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I am hoping for more than anecdotal evidence about the negative effects on black bears of the human scent -- ranging from meh to Yecch.

This question is prompted by two anecdotes I have to offer: (1) I was sniffed by a black bear in my sleeping bag. The bear reminded me, even as I was rudely awakened. of a wine taster. Several Snuffles (intake) followed by several explosive Snorts. Fortunately, I was judged inedible. The bear wandered off. (2) A bear grabbed my pack from beside my sleeping bag, ripped it open, removed and eviscerated several packages of freeze dried food, but stopped at a barrier of filthy clothes, under which one package remained unscathed.

Is there evidence of the off-putting-ness of the human aroma more compelling than anecdotes similar to these? I am asking specifically about black bears, but would welcome answers about other predators at or near the top of the food chain.

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    Your anecdotes do not necessarily indicate the bear was "put off" by your odor so much as it may have recognized your odors and knew they weren't good for snacking. Jul 24, 2018 at 4:31
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    Animals smell different than people. They aren't repulsed by strong odors the same way we are, which is why you'll see dogs and other animals that can smell thousands of time better than we can stick their noses right in a pile of poop. Bears aren't repulsed by human smell, they are deterred by it. This may even be evolutionary, because their ancestor bears who weren't deterred by the smell of human ended up getting speared or shot and turned into a coat or a rug. We're seeing a shift now where bears are less deterred by humans, because we don't shoot them on sight anymore.
    – ShemSeger
    Jul 24, 2018 at 16:19

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For certain, bears noses are good enough to smell humans, whether that is a deterrent or a sign that unsecured food might be nearby probably depends on the state of bear-human relations with areas like Yosemite where bears are used to humans being different from places with hunting.

Hunters hunting bears (or any other big game) will take care to hide their scent from bears, as otherwise the bears will simply leave the area.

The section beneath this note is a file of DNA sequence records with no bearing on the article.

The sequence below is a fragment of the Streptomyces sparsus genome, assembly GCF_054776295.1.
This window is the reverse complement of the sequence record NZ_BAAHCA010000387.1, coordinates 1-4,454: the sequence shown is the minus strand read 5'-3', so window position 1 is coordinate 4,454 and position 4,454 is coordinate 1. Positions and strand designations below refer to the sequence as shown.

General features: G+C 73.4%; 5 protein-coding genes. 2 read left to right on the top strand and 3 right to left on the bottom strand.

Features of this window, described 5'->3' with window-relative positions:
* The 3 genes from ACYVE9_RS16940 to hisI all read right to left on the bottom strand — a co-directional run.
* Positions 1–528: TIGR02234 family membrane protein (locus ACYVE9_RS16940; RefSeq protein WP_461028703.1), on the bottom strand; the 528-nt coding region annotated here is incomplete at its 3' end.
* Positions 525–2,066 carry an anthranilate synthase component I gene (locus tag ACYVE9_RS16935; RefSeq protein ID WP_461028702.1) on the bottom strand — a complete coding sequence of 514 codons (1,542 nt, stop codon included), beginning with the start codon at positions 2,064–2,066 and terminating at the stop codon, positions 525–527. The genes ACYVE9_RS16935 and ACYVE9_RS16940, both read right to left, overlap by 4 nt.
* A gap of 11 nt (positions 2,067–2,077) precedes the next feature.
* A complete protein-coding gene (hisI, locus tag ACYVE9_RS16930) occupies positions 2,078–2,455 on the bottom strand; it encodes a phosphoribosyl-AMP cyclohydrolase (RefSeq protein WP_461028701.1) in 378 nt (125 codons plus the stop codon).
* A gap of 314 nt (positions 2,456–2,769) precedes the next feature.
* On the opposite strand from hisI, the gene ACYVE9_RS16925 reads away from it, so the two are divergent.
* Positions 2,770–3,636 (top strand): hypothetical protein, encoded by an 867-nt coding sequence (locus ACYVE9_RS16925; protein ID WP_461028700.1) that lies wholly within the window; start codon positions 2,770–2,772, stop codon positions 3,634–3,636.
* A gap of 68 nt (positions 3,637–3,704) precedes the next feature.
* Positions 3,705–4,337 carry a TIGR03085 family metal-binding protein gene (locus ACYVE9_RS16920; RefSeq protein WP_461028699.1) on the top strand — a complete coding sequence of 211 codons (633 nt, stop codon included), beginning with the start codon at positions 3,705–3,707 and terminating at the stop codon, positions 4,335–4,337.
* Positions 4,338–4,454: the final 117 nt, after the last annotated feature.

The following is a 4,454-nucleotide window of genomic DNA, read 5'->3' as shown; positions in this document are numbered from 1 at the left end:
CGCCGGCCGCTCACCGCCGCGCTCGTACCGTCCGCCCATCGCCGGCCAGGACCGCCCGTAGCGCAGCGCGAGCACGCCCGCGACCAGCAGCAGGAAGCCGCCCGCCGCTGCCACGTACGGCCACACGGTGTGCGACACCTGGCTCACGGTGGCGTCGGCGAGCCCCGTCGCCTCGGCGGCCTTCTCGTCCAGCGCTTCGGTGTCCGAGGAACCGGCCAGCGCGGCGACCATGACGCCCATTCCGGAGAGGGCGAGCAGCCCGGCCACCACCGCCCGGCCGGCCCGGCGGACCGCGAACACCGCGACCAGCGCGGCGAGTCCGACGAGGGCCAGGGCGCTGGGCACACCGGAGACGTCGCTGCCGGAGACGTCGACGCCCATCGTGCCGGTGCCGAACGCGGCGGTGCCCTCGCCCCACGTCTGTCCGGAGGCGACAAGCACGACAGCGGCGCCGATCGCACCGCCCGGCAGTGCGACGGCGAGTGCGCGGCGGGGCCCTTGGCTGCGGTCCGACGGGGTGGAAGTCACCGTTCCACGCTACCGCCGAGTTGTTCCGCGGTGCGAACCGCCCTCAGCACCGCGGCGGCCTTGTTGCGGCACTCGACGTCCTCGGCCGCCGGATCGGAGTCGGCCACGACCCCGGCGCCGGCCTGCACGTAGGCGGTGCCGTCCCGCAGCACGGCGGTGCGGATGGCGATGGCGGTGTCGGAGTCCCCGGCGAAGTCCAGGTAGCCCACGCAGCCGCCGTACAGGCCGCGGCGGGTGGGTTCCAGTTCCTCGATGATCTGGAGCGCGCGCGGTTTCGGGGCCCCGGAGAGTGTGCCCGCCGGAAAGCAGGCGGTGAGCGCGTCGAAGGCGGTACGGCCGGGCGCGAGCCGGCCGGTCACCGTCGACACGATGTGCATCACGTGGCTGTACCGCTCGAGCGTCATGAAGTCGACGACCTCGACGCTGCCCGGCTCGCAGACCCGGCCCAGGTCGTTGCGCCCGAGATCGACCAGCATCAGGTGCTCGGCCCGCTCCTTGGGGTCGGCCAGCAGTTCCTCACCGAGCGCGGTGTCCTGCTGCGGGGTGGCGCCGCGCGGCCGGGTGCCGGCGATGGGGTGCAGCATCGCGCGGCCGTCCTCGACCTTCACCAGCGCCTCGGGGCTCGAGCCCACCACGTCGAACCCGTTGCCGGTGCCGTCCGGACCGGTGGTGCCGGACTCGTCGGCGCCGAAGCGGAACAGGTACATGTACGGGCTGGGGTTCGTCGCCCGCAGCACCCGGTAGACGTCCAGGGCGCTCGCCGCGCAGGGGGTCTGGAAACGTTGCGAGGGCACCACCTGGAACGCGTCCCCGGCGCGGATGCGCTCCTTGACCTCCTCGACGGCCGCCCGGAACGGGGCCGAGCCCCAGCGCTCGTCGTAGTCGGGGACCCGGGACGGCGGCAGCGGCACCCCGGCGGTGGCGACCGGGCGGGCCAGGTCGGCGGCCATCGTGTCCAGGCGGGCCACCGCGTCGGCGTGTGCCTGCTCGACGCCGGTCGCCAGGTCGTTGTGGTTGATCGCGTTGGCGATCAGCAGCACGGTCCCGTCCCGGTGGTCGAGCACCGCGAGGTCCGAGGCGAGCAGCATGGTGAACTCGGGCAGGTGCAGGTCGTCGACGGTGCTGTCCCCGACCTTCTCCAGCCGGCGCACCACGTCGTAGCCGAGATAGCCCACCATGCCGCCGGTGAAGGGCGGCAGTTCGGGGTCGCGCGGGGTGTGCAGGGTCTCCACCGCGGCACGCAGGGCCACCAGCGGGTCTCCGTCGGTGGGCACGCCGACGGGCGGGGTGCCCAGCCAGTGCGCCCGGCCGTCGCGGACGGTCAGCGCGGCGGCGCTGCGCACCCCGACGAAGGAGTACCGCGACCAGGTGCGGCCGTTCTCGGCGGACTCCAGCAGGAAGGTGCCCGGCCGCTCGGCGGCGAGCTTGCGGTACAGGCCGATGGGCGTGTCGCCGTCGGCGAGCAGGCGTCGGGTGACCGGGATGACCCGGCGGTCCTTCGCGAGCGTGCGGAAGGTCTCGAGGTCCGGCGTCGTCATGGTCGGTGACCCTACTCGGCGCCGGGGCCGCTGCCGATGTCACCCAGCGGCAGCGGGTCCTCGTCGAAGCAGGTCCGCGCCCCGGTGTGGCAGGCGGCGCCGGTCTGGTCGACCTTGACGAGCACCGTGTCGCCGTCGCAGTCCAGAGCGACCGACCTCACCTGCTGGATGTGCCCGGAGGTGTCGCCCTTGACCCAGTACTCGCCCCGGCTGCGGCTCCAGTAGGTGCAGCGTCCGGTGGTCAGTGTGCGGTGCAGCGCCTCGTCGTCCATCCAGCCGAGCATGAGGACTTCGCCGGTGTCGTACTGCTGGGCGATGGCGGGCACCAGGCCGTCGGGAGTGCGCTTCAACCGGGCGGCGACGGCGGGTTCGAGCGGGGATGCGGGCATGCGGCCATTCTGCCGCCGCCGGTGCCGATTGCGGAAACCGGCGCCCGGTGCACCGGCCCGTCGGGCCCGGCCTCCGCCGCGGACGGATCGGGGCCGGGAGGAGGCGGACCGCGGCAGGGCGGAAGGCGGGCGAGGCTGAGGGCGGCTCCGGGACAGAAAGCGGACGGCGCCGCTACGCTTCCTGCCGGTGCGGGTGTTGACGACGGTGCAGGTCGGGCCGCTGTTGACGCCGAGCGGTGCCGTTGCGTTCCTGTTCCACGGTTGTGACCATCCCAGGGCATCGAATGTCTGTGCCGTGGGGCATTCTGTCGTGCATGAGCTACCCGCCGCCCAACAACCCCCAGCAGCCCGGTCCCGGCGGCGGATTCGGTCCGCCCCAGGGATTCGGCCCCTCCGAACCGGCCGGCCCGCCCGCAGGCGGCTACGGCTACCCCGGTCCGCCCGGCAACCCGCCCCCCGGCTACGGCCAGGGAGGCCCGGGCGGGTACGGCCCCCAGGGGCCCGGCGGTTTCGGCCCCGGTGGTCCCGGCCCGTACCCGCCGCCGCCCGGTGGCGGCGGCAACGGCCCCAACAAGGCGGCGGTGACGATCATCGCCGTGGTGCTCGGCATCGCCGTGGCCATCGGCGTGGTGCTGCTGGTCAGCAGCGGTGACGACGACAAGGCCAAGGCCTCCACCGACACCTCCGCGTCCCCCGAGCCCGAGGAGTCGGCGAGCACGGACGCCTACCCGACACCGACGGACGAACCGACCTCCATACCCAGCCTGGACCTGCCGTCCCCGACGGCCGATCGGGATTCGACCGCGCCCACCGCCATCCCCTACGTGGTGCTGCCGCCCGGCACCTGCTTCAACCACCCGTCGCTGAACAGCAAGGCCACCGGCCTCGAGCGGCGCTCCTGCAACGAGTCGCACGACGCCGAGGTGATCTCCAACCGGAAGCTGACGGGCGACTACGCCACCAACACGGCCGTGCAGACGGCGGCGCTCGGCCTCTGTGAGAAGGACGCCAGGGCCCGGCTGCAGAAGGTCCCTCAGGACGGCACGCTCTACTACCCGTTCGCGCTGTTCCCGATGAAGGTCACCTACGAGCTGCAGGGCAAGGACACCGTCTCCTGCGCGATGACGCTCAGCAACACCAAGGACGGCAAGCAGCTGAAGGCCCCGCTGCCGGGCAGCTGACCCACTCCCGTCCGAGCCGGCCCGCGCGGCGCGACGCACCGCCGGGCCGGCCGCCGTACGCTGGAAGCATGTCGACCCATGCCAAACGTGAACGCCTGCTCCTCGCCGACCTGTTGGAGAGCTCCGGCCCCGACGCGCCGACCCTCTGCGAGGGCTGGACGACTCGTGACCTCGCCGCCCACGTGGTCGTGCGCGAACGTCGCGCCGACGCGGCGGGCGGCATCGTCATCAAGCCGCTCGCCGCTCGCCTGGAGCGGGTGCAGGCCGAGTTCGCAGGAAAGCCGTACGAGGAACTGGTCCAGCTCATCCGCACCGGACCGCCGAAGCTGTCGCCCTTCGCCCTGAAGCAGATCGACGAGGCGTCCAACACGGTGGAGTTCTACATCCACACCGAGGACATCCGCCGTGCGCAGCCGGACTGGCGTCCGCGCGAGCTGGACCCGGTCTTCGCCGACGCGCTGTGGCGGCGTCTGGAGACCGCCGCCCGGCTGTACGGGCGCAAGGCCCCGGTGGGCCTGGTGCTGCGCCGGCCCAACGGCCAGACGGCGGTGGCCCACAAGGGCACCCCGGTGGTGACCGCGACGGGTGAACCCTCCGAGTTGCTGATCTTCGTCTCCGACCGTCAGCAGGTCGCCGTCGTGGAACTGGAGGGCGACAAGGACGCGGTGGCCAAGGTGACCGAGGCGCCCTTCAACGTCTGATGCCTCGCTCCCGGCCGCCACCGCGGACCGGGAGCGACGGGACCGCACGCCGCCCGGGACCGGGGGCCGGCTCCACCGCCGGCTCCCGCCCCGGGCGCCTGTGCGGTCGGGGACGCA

As for the other parts of your question, bears have been known to hunt people and there is also a Skeptics question about whether lions and polar bears can sense menstruating women (yes for lions and polar bears, apparently not for black bears).

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Bears are teaching their young that humans = available food nearby. We call these bears " garbage bears". They break into garbage cans, and often chew on any containers they find. A bear chewed on my chainsaw's 2 stroke fuel oil can, causing oil to leak out. They've destroyed boxes of stuff with no food inside, they make a huge mess. The moment they smell food, they make note and wait for a time of no human activity, then raid. I've cooked outside in the forest where I live (Lake Tahoe vicinity), go inside after eating, come back out and have seen bears running away. It's unusual for you to see them, because they know how to hide. But they are accustomed to people not being out at night, like I am. They're confused by me. Especially if you've got night vision, and chase them away, they will keep stopping and turning to look at you, it's a weird feeling. Wolves do that too. But yes, bears around camp sites and rural homes often go for the easy food, garbage. Then teach their young. It's no Bueno.

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    What do you conclude about the effect of the scent of humans on bears? As I read your Answer, I concluded that sophisticated bears, such as you have where you live, are not bothered, certainly not repelled by the scent of humans; they are focussed on food. AND, if they will bite into a fuel can, they are not repelled by strange odors, because lurking in that stinky can may be food! Add something to this effect (assuming you agree) and you will have answered the Q, and I will upvote. Feel free to add what I said directly.
    – ab2
    Nov 29, 2023 at 21:58

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